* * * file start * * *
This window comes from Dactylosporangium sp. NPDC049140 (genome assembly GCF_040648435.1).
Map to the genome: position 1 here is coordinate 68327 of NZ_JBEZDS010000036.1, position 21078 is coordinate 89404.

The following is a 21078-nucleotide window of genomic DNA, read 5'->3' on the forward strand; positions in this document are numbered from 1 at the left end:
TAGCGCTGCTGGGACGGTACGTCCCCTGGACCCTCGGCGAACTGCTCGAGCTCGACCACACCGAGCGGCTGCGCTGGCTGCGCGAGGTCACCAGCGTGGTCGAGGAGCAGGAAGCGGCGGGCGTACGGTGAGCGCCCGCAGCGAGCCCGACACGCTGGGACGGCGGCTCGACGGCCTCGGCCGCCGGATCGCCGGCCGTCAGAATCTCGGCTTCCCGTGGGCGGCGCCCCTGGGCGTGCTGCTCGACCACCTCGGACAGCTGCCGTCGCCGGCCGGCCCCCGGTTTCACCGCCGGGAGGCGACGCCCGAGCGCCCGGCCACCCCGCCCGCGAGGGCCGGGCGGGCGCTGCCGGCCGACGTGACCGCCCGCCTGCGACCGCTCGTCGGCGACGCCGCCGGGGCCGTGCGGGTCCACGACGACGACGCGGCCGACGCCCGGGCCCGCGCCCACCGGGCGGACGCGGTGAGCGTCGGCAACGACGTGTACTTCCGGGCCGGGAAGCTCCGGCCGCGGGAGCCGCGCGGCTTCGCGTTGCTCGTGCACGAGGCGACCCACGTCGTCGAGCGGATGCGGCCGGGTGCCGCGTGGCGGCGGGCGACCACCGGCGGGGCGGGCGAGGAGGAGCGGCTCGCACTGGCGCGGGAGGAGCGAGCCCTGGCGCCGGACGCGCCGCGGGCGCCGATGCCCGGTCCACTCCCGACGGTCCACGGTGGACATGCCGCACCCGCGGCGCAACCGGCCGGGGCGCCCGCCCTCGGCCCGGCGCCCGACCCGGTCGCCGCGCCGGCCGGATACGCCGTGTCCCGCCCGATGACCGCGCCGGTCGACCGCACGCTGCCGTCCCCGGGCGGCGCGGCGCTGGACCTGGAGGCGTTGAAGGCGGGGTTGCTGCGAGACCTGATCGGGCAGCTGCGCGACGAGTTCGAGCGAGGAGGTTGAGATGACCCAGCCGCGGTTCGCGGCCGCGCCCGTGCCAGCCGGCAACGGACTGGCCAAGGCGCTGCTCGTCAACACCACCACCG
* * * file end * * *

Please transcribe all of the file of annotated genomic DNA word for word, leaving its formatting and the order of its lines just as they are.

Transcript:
This window comes from Dactylosporangium sp. NPDC049140 (genome assembly GCF_040648435.1).
Map to the genome: position 1 here is coordinate 68327 of NZ_JBEZDS010000036.1, position 21078 is coordinate 89404.

The following is a 21078-nucleotide window of genomic DNA, read 5'->3' on the forward strand; positions in this document are numbered from 1 at the left end:
TAGCGCTGCTGGGACGGTACGTCCCCTGGACCCTCGGCGAACTGCTCGAGCTCGACCACACCGAGCGGCTGCGCTGGCTGCGCGAGGTCACCAGCGTGGTCGAGGAGCAGGAAGCGGCGGGCGTACGGTGAGCGCCCGCAGCGAGCCCGACACGCTGGGACGGCGGCTCGACGGCCTCGGCCGCCGGATCGCCGGCCGTCAGAATCTCGGCTTCCCGTGGGCGGCGCCCCTGGGCGTGCTGCTCGACCACCTCGGACAGCTGCCGTCGCCGGCCGGCCCCCGGTTTCACCGCCGGGAGGCGACGCCCGAGCGCCCGGCCACCCCGCCCGCGAGGGCCGGGCGGGCGCTGCCGGCCGACGTGACCGCCCGCCTGCGACCGCTCGTCGGCGACGCCGCCGGGGCCGTGCGGGTCCACGACGACGACGCGGCCGACGCCCGGGCCCGCGCCCACCGGGCGGACGCGGTGAGCGTCGGCAACGACGTGTACTTCCGGGCCGGGAAGCTCCGGCCGCGGGAGCCGCGCGGCTTCGCGTTGCTCGTGCACGAGGCGACCCACGTCGTCGAGCGGATGCGGCCGGGTGCCGCGTGGCGGCGGGCGACCACCGGCGGGGCGGGCGAGGAGGAGCGGCTCGCACTGGCGCGGGAGGAGCGAGCCCTGGCGCCGGACGCGCCGCGGGCGCCGATGCCCGGTCCACTCCCGACGGTCCACGGTGGACATGCCGCACCCGCGGCGCAACCGGCCGGGGCGCCCGCCCTCGGCCCGGCGCCCGACCCGGTCGCCGCGCCGGCCGGATACGCCGTGTCCCGCCCGATGACCGCGCCGGTCGACCGCACGCTGCCGTCCCCGGGCGGCGCGGCGCTGGACCTGGAGGCGTTGAAGGCGGGGTTGCTGCGAGACCTGATCGGGCAGCTGCGCGACGAGTTCGAGCGAGGAGGTTGAGATGACCCAGCCGCGGTTCGCGGCCGCGCCCGTGCCAGCCGGCAACGGACTGGCCAAGGCGCTGCTCGTCAACACCACCACCG